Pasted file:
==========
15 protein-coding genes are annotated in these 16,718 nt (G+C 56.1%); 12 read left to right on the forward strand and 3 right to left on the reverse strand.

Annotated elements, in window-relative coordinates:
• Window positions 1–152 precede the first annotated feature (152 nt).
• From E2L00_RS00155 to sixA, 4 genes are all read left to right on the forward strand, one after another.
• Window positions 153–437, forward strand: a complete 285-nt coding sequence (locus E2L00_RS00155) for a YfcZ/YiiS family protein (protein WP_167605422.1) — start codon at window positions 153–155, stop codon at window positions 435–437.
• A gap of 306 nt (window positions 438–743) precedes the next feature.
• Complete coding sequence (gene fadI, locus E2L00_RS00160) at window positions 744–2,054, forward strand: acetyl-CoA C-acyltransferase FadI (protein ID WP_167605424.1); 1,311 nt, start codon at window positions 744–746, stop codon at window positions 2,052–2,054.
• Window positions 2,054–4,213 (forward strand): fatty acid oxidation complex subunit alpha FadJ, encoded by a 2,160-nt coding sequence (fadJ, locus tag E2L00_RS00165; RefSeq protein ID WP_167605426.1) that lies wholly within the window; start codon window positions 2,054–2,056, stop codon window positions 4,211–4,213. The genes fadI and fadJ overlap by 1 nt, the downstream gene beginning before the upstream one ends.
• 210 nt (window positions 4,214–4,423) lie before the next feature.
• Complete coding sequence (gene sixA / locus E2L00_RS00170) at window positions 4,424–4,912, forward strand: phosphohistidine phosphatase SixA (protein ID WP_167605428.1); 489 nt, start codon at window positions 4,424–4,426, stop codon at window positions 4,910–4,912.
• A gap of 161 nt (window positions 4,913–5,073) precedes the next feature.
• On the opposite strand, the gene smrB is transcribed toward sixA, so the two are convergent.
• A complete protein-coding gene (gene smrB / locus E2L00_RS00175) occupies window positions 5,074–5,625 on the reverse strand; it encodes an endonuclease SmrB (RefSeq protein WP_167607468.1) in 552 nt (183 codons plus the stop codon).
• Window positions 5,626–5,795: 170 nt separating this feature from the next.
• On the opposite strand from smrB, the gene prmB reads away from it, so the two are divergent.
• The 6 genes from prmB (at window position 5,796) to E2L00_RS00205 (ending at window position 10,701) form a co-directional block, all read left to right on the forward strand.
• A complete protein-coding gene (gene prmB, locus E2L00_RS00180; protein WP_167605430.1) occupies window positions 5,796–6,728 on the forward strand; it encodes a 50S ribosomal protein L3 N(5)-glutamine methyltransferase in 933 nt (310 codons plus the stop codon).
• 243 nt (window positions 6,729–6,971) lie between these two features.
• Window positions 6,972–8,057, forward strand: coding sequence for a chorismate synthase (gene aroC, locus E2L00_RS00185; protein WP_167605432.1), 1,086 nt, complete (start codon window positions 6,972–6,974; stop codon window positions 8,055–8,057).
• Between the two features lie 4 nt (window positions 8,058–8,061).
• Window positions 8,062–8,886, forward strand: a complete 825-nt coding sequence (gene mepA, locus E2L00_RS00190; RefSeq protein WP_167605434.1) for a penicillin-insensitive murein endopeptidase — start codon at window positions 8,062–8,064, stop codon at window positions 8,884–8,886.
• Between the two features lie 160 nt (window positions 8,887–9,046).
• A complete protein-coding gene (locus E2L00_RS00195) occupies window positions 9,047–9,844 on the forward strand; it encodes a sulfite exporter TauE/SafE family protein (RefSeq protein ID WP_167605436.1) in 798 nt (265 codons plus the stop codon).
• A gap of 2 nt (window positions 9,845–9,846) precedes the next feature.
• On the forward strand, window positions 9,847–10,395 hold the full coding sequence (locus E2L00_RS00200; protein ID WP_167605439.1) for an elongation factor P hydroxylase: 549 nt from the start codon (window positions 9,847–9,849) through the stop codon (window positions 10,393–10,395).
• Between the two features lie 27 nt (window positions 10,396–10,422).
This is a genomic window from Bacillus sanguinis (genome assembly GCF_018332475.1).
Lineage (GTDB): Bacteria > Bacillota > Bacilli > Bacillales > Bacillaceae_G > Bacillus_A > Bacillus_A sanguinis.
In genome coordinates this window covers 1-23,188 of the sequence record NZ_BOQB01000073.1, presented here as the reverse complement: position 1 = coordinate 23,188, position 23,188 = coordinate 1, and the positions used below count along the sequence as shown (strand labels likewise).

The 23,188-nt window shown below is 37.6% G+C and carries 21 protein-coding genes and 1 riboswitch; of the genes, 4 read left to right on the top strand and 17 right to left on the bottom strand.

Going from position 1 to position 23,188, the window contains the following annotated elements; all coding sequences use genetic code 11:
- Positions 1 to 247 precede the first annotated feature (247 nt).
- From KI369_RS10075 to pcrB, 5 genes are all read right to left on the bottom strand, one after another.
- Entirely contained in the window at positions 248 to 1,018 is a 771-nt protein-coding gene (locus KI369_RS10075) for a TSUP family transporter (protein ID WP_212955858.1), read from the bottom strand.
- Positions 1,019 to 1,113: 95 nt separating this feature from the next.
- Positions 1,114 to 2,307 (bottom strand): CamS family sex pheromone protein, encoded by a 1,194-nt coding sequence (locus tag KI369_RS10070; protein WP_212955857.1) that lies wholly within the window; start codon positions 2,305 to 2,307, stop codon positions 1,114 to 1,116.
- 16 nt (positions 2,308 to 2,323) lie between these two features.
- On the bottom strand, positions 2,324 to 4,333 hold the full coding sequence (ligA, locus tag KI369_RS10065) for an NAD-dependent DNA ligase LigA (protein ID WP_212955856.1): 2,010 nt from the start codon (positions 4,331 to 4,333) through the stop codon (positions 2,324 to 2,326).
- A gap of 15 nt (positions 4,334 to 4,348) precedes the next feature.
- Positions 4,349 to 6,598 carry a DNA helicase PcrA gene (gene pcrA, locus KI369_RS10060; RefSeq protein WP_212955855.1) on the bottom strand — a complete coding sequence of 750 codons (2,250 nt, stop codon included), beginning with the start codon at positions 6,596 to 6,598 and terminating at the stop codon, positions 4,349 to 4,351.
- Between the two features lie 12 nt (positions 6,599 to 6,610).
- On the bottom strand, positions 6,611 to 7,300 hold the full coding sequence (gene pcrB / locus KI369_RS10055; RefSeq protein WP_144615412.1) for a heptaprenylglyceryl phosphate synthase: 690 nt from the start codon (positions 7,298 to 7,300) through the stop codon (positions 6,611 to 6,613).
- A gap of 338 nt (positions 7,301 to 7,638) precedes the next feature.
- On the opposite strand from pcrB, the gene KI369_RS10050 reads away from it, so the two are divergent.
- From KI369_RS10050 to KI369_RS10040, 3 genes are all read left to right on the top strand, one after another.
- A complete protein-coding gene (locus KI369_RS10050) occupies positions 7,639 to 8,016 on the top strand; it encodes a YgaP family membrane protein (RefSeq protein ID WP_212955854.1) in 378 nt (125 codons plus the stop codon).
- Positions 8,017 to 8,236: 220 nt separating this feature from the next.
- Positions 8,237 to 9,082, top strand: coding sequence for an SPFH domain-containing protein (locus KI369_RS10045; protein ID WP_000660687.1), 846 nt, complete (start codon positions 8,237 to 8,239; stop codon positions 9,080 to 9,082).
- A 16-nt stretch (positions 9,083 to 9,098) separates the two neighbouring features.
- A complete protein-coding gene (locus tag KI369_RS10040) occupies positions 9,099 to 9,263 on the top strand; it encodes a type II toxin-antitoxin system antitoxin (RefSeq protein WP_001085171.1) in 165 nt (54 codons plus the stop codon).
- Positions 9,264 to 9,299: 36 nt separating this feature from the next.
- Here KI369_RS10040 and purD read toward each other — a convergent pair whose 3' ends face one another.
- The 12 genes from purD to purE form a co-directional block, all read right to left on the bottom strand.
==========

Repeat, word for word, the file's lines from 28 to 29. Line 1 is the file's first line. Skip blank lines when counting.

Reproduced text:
Lineage (GTDB): Bacteria > Bacillota > Bacilli > Bacillales > Bacillaceae_G > Bacillus_A > Bacillus_A sanguinis.
In genome coordinates this window covers 1-23,188 of the sequence record NZ_BOQB01000073.1, presented here as the reverse complement: position 1 = coordinate 23,188, position 23,188 = coordinate 1, and the positions used below count along the sequence as shown (strand labels likewise).